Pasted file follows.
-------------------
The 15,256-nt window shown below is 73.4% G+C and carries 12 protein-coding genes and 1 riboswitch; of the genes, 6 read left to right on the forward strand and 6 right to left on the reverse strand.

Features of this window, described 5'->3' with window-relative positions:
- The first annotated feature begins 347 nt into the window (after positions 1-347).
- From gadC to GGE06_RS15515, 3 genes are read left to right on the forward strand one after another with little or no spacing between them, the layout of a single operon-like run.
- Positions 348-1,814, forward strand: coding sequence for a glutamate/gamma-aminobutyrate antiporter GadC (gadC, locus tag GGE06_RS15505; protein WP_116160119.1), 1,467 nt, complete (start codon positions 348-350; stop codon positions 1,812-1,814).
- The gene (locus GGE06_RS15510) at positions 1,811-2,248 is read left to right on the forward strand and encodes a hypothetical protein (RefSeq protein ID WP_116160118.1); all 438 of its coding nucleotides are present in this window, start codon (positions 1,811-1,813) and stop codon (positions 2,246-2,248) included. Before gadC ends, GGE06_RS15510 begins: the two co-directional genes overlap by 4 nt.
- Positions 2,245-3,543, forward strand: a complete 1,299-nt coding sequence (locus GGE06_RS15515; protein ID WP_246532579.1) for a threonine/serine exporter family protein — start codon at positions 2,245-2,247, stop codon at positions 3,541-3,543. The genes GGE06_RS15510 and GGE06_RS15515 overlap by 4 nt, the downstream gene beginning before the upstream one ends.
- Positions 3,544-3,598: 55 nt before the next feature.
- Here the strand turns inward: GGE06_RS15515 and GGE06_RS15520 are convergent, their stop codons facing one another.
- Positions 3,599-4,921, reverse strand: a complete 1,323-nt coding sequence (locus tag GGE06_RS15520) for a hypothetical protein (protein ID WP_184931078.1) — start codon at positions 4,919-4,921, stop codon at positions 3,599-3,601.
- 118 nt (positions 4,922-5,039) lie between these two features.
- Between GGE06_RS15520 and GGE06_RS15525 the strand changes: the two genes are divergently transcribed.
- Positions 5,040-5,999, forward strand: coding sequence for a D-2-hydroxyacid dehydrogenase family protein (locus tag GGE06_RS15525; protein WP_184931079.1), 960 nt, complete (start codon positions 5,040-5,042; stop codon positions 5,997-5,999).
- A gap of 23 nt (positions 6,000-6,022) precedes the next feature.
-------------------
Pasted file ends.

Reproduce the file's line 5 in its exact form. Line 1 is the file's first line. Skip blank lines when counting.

- Positions 348-1,814, forward strand: coding sequence for a glutamate/gamma-aminobutyrate antiporter GadC (gadC, locus tag GGE06_RS15505; protein WP_116160119.1), 1,467 nt, complete (start codon positions 348-350; stop codon positions 1,812-1,814).